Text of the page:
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Input modalities


Obviously, not all of these channels/modalities are of the same interest for . As outlined in the Technical Annex, the project will mainly address the senses of vision, hearing, and the somatic senses. The remaining question is: Do we consider these senses as ``atomic'' or do we also take into account the sub-modalities which have been presented partly in table 2.1 ? We decided to follow the first approach, so in the following paragraphs we will exclude some possible input modalities from the project.

It is possible to distinguish sub-modalities, according to different sensitivities, e.g. with respect to peak frequency or cut-off frequency. In the eye, there are rod and three types of cone receptors in the retina, each with their specific properties. Similarly, in the motor system, there are the bag and chain fibers in the muscle spindles, etc. However, these very low levels of the infrastructure of the perceptual system can be skipped within the context of .

Some of the sensory modalities, however, do not have a cortical representation (sense of balance, chemical senses) or just have a very reduced one (taste) and do not give origin to ``conscious perception'', whatever is the controversial meaning we attribute to this concept; thus we cannot speak, for them, of ``perceptual channels''.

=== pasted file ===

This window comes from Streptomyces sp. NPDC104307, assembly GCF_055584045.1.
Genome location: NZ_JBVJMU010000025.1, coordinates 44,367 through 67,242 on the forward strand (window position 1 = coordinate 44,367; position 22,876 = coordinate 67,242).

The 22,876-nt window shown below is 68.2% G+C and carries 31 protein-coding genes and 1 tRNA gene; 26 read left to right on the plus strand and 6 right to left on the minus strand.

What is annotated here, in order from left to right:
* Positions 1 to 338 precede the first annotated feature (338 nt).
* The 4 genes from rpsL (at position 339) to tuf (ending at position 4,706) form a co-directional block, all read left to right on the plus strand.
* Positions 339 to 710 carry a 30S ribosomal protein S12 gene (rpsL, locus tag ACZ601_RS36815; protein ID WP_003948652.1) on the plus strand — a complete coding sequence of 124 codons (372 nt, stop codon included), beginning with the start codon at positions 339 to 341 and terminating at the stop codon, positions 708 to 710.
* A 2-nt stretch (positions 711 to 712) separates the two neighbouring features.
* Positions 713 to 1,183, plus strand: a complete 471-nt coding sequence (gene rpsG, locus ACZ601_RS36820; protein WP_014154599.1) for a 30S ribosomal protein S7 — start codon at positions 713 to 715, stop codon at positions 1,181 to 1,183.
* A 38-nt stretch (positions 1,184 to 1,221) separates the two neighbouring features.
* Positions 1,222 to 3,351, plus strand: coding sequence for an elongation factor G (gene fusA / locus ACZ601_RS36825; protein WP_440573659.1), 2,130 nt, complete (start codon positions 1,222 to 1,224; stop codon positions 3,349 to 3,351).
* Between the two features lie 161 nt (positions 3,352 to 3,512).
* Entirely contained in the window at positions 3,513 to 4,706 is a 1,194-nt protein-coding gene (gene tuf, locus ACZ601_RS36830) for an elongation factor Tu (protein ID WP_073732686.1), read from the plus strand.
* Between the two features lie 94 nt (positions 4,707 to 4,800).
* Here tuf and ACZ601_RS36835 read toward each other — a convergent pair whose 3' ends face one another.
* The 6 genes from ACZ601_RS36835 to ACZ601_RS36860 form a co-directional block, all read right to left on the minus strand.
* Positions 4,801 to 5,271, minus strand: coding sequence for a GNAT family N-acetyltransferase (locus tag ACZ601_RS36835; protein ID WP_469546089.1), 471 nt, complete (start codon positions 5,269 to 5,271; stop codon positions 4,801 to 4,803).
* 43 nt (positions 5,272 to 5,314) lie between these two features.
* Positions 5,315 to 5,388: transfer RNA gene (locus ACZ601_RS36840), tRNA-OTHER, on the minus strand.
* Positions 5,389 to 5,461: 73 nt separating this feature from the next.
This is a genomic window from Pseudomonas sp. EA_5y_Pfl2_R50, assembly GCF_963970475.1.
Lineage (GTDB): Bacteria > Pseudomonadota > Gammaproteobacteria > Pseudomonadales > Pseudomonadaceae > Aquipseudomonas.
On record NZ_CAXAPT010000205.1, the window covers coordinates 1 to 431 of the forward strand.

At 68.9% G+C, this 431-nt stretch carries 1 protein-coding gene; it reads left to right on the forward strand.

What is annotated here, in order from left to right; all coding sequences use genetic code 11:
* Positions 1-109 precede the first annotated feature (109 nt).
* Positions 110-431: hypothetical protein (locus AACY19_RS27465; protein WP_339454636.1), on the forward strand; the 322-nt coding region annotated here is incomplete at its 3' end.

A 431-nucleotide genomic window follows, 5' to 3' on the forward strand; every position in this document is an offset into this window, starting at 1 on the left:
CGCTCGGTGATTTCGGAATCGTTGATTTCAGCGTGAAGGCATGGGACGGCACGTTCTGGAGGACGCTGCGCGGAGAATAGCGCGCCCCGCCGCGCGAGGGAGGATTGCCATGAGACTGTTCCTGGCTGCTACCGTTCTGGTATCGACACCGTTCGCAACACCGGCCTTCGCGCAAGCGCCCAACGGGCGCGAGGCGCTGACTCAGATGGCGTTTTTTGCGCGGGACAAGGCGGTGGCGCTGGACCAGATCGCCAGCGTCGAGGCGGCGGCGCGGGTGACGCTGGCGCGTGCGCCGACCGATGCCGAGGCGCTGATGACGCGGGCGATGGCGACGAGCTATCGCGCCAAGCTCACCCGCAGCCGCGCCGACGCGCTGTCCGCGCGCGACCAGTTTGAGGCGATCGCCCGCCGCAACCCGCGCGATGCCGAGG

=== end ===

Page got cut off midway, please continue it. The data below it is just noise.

The senses of smell and taste might not be very interesting for (and human information processing in general). This is not due to the fact that ``the corresponding output devices are missing'' but to the fact (i) that taste is not a very useful channel of man-machine interaction and (ii) smell has some practical problems. However, it should be emphasized that the sense of smell has great potentialities, particularly if we consider man-machine interaction with mobile robots: in nature, indeed, odors are not only important from the point of view of ``chemical'' analysis, but also from the navigation point of view, for ``marking'' the territory and setting ``landmarks'' which are of great help in path planning. Also, biological memory is linked to odors, most probably because the phylogenetically oldest systems of territory representation are based on the chemical senses. Spatial memory is probably related to the hippo-campus, which is a cortical area in the immediate neighborhood of the olfactory cortex. Some experiments of robotical path planning, following the gradient of some odor, are reported in the literature and it seems reasonable to consider odor as a creative bidirectional channel of communication between man and a moving machine. Unlike sound, olfactory marks have a physical persistence, like visual traces, but can be invisible themselves and may thus be used in parallel to visible traces.

According to [279], there are many different ways to use odors to create a striking sense of presence:

``The technology of delivering odors is well-developed [343], in trials at Southwest Research Institute. The odors are all Food and Drug Administration approved and delivered at low concentration. The system uses a micro-encapsulation technique that can be dry packaged in cartridges that are safe and easy to handle. Human chemical senses such as taste and smell create particularly salient memories.''
In the context of , however, other input modalities are deemed more relevant: vision, hearing, and the somatic senses. Due to the importance of these senses, they will be considered in more detail in the next sections.

next up previous contents
Next: Vision Up: Human Input Channels Previous: Human Input Channels

Esprit Project 8579/MIAMI (Schomaker et al., '95)
Thu May 18 16:00:17 MET DST 1995